The Matter of the Master’s

When the economy eventually recovers, will the value of the MLS degree recover with it?

June 5, 2012


Don’t get me wrong, I loved library school and I think programs that comprise a master’s degree in library science form the foundation of our profession. But what happens if the MLS degree withers away and dies?

Let’s suppose that some time in the preapocalyptic future, the MLS ceases to be a financially viable degree. That is a distinct possibility. As an academic program, the MLS is only as strong as the job market that supports it. The only reason that you pay for and pursue an MLS is to get a job. It’s not like pursuing a degree in, say, art history or English literature, where you want to expand your knowledge base and satisfy a personal intellectual interest. The sole purpose of the MLS degree is to give you a practical occupational skill set.

To be more specific, you go to library school to get a job in a library. Yes, I am aware that certain laptop MLS programs are trying to sell the notion that the MLS degree will qualify you for all different kinds of careers, but we all know that’s just used-car salesmanship. In fact, I have seen people link my name to this sales pitch: “Look at Will Manley. He ended up becoming a city manager for a rather large city.” I chuckle when I see that. I didn’t go to library school to become a city manager. In fact, being typecast as a librarian was a serious obstacle I had to overcome in order to become a city manager. But that’s a column for another day.

The MLS degree is in trouble because we’re mired in a depressed economy. Parents and students are seriously questioning the return on investment for a job training program for which there is a dwindling supply of jobs.

Ah, but when the economy recovers (and there are hopeful signs on the horizon that a recovery has started) won’t the librarian job market recover along with it?

Not necessarily.

The massive budget cuts of the last five years have forced school, academic, and public libraries to learn to function with fewer and fewer MLS holders, and library users don’t seem to notice the difference. Can they tell that there are fewer new books to choose from? Absolutely. Do they realize that there are longer and longer waits for popular ebooks? Absolutely. Do they notice when main library hours are slashed and branches are closed? Absolutely. Do they know when a professional librarian has been replaced with a paraprofessional or even a clerical person? Rarely, if ever. To the average American, a librarian is a person who works in a library.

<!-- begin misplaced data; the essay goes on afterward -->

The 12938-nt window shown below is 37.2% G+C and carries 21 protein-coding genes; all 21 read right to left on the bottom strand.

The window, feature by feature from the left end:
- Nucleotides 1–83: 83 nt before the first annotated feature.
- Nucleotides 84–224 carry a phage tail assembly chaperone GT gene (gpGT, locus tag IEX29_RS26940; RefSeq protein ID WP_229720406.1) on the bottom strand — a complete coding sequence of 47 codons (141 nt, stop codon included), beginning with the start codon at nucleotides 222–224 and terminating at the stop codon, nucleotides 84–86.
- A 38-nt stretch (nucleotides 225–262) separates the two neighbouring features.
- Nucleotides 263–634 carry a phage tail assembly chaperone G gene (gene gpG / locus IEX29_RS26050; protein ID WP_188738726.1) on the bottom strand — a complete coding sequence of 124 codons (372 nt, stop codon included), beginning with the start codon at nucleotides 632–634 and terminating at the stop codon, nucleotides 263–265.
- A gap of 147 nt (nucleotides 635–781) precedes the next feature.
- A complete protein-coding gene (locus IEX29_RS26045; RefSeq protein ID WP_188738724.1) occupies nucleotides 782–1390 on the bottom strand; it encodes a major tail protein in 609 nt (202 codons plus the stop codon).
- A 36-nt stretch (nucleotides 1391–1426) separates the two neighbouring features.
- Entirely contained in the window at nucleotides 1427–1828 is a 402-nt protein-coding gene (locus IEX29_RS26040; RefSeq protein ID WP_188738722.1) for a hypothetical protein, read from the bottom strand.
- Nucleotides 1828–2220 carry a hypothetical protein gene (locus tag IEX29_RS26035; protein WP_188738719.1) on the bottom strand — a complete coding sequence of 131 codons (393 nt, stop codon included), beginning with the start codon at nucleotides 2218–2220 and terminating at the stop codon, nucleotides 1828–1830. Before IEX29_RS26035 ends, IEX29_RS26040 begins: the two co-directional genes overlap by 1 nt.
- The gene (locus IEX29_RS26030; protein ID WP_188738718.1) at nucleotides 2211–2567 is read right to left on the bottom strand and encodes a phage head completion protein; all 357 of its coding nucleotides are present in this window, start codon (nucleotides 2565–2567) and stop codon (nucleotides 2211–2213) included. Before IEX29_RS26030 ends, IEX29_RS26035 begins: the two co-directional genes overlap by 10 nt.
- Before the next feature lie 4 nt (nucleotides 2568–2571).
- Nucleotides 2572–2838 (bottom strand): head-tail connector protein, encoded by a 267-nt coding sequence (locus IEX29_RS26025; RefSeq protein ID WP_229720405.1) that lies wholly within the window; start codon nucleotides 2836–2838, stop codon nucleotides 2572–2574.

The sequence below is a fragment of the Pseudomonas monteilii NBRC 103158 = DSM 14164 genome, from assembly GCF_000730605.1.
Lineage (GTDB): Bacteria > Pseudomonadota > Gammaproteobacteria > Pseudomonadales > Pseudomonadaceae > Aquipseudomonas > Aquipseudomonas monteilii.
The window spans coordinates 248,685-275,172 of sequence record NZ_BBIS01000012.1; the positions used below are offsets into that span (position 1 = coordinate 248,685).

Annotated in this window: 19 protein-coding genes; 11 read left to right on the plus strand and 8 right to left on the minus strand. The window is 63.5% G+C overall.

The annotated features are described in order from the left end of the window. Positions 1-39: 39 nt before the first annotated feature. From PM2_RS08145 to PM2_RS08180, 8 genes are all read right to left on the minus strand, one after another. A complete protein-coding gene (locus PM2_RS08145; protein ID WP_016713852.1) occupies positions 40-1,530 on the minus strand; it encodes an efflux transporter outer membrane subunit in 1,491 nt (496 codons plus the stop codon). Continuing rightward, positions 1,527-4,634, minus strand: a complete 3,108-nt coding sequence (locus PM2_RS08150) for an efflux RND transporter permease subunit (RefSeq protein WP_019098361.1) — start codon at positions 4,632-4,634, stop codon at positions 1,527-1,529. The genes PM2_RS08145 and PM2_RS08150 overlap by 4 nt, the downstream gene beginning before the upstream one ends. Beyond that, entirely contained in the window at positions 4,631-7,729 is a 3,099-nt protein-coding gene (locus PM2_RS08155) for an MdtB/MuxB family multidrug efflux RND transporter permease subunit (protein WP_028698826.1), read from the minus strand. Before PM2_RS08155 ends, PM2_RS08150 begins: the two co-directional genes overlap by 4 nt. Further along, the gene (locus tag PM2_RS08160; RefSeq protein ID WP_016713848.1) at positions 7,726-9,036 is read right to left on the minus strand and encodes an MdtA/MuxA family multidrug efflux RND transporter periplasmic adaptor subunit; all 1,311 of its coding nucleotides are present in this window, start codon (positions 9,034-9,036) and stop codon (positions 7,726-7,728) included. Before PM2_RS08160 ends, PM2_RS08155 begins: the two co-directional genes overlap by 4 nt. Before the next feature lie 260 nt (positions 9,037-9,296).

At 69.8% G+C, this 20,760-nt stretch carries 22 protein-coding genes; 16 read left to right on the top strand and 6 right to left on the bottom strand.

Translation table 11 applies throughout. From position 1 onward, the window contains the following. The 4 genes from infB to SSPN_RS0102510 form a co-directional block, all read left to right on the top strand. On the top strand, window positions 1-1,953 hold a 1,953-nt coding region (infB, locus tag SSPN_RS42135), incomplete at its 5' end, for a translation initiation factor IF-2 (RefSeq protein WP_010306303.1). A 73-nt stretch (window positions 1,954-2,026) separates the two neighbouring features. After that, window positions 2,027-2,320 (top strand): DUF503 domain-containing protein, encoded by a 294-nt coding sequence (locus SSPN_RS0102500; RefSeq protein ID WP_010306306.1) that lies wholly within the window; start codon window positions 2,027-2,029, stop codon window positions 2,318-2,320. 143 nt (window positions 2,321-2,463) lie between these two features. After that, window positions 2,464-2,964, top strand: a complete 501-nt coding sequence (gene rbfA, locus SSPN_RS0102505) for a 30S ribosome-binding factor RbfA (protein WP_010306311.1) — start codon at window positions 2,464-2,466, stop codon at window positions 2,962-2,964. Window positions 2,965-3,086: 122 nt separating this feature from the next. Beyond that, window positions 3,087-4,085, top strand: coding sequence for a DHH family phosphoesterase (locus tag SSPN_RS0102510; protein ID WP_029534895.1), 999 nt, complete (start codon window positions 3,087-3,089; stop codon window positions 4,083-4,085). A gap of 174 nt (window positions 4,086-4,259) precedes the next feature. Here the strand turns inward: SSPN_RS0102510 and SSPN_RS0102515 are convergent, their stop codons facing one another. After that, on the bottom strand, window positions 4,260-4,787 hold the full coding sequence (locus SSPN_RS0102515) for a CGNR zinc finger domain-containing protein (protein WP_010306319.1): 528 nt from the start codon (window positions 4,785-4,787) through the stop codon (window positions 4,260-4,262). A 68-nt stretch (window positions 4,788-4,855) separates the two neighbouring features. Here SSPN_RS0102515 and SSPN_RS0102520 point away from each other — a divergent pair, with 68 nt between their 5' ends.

Don’t be shocked that school boards, university administrators, city councils, city managers, library boards, and even library directors are taking close notice of this lack of perception. Yes, people still want libraries. That’s not the issue at all. No, I take that back. That is precisely the issue. People want libraries so desperately that they are quite willing to sacrifice the cost of professional staff to get full hours and robust book budgets restored.

So when a professional librarian resigns or retires, what should a library director do? The temptation is great to downgrade the professional position and put the resultant savings into books and hours. If the last five years have taught us anything, it’s that difficult choices have to be made. Administrators and trustees are under the gun to deliver the goods, and that basically means three things: computers, books, and hours.

My only surprise is that the library profession is slow to admit this reality and even slower to brainstorm new ways to train people to work in libraries.

WILL MANLEY has furnished provocative commentary on librarianship for more than 30 years and in nine books on the lighter side of library science. He blogs at Will Unwound.


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